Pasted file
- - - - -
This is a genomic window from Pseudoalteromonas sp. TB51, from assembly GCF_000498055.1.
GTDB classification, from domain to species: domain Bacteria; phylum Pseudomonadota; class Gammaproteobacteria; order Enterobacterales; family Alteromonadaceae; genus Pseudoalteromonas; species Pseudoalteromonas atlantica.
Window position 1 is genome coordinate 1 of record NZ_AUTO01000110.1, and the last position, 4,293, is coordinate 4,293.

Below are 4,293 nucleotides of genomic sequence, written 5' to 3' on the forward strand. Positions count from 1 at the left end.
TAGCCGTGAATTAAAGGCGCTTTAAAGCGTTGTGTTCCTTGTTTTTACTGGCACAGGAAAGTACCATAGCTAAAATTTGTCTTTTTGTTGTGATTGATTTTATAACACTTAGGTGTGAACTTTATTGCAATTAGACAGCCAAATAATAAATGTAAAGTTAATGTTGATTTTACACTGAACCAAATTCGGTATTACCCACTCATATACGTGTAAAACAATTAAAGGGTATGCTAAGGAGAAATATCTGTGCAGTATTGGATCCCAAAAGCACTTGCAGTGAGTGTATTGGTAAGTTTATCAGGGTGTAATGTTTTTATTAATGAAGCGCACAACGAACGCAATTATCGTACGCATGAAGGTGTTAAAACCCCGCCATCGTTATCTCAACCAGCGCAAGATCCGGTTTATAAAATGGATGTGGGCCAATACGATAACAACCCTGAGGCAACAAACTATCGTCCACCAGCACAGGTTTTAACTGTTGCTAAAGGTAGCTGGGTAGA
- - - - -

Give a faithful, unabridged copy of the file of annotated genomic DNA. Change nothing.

This is a genomic window from Pseudoalteromonas sp. TB51, from assembly GCF_000498055.1.
GTDB classification, from domain to species: domain Bacteria; phylum Pseudomonadota; class Gammaproteobacteria; order Enterobacterales; family Alteromonadaceae; genus Pseudoalteromonas; species Pseudoalteromonas atlantica.
Window position 1 is genome coordinate 1 of record NZ_AUTO01000110.1, and the last position, 4,293, is coordinate 4,293.

Below are 4,293 nucleotides of genomic sequence, written 5' to 3' on the forward strand. Positions count from 1 at the left end.
TAGCCGTGAATTAAAGGCGCTTTAAAGCGTTGTGTTCCTTGTTTTTACTGGCACAGGAAAGTACCATAGCTAAAATTTGTCTTTTTGTTGTGATTGATTTTATAACACTTAGGTGTGAACTTTATTGCAATTAGACAGCCAAATAATAAATGTAAAGTTAATGTTGATTTTACACTGAACCAAATTCGGTATTACCCACTCATATACGTGTAAAACAATTAAAGGGTATGCTAAGGAGAAATATCTGTGCAGTATTGGATCCCAAAAGCACTTGCAGTGAGTGTATTGGTAAGTTTATCAGGGTGTAATGTTTTTATTAATGAAGCGCACAACGAACGCAATTATCGTACGCATGAAGGTGTTAAAACCCCGCCATCGTTATCTCAACCAGCGCAAGATCCGGTTTATAAAATGGATGTGGGCCAATACGATAACAACCCTGAGGCAACAAACTATCGTCCACCAGCACAGGTTTTAACTGTTGCTAAAGGTAGCTGGGTAGA